In amongst all of this hysteria, the Federal Labor Party was unusually quiet. Its pollster knew Andrews had a point and that it was resonating with the silent majority. Both the Federal Labor MPs for the electorates covering the Dandenong area were conspicuous by their media absence.

(Interestingly the current Minister left the proportion of African refugees the same as Andrews’ decision – 33 per cent from Asia, Middle East and Africa each plus the remaining 1 per cent to contingencies. Do you think Jon Faine will lodge a complaint against Evans?)

Politicians from both sides should be wary of ignoring the will of Australians when shaping our immigration policy. The Pauline Hanson phenomenon provides a salutary lesson as to the savage reaction that the voters when the key driver to immigration policy was the family reunion intake over skilled workers and businesspeople: it was great for self appointed ethnic leaders and fundraisers but it lost the ALP votes.

The old 1970s view that multiculturalism was about undermining the host culture and was particularly championed by disgraced former MP and former La Trobe Uni academic, Andrew Theophanous. This ‘hostile’ multiculturalism is still on display by those who oppose a citizenship test. Thankfully this has bipartisan support and it inspires confidence that Laurie Ferguson, who supported the policy of detention, is driving this part of the portfolio.

It is unlikely illegal arrivals will trouble the Rudd Government as Indonesia now polices people smuggling very effectively. The danger for Rudd is if the labour market becomes considerably weaker, some of the social and cultural limitations of the current immigration intake will show up and the guest workers ‘pilot’ will be taking opportunities from motivated Australians on low income. At that point, Rudd should promote earthy Laurie Ferguson as his Immigration Minister.

If Sharman Stone is looking for a sleeper issue in immigration, she could do no better than proposing the reform of the dysfunctional Adult Migration English Program (AMEP) which allows 5 hours of English lessons per week over 5 years with no requirements to job search for new migrants. How the Howard Government never fixed this rotten program beggars belief!

Immigration policy should not be the sole tool of big business (457 visas), big agriculture (guest workers) or rent-seeking ethnic leaders (increasing family reunions). It belongs to all fair and open minded citizens, who believe that immigration should enhance the existing diversity, not detract from it. Immigration has been most successful when governments have brought the Australian community along with them, rather than getting ahead of what will be reasonably tolerated.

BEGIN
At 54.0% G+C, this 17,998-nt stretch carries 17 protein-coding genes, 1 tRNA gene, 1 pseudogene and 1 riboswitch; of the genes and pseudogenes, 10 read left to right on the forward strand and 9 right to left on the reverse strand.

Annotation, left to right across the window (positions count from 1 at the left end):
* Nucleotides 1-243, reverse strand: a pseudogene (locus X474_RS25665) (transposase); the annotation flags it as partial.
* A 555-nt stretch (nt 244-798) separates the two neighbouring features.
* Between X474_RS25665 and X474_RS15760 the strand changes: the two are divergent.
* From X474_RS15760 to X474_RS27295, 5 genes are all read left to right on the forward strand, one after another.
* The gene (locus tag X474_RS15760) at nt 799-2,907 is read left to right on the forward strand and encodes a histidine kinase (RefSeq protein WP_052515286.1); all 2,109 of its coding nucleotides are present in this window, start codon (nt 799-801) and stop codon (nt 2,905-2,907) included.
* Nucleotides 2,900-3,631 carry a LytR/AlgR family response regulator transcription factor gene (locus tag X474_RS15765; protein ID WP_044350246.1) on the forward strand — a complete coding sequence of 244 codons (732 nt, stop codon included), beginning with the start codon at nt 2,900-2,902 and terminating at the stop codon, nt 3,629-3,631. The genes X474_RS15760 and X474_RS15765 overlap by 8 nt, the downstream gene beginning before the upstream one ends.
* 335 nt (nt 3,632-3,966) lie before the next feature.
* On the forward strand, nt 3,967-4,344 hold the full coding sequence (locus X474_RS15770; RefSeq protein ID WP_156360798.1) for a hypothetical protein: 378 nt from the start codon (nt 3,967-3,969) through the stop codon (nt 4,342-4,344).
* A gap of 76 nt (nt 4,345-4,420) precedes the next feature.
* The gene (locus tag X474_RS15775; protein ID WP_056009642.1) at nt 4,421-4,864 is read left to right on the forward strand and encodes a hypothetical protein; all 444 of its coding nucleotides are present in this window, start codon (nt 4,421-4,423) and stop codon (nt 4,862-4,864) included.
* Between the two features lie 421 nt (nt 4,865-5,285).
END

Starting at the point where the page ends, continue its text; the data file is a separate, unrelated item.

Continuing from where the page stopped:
There must be an honest and open debate about the social and cultural impacts of immigration. It is not unreasonable to expect that migrants aspiring to citizenship should demonstrate some capacity to successfully integrate into the Australian way of life. Citizenship has never meant giving up their roots or identity; it’s about a willingness to accept and embrace Australian values and our western democratic traditions and institutions.



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8 responses to “IMMIGRATION: The reverse auction begins as recession looms

  1. Peter

    Eminently well said. Sober, sensible, reasonable.

  2. facts please?

    “The irony is there are next to zero asylum seekers in Australia.”

    This is such complete rubbish.

    According to the Immigration Department, 2215 humanitarian visas were issued on-shore in 2007-2008.

    This figure does not include the number of unsuccessful or pending applications, all of whom should be ncluded in the “asylum seekers” category.

    Unless Nick Mac has access to some amazing new post July 1 2008 statistic that says that all of Australia’s asylum seelers have suddenly ‘disappeared’ then we should conclude that he is speaking out of his arse!

  3. Nick Mack

    Onshore and offshore humanitarian visa holders are given to bona fide refugees, not asylum seekers. Or put another way, once granted asylum they no longer seek it. DIAC’s 2007-8 annual report confirms the declining numbers in onshore asylum seekers:


    The use of immigration detention as a means of resolving a client’s immigration status has declined since 2002–03. The percentage of unlawful non-citizens now detained after being located by the department has halved to about 17 per cent and the number of people spending more than two years in immigration detention has also halved since 2002–03.

    Pp 122

    In 2007–08, there were 8404 compliance related departures, including 4055 monitored departures, 722 voluntary returns, two criminal deportations and 3625 removals from Australia. This is a decrease of 11 per cent from 2006–07 when there was a total of 9489 (4433 monitored departures, one criminal deportation, and 5055 removals from Australia). This reflects an increased focus on more effective case management aimed at regularising client status, a reduction in the number of illegal foreign fisher apprehensions and promoting voluntary departures.

  4. I back Mack

    Until a request for refuge has been accepted, the person is referred to as an asylum seeker. Only after the recognition of the asylum seeker’s protection needs, he or she is officially referred to as a refugee and enjoys refugee status, which carries certain rights and obligations according to the legislation of the receiving country.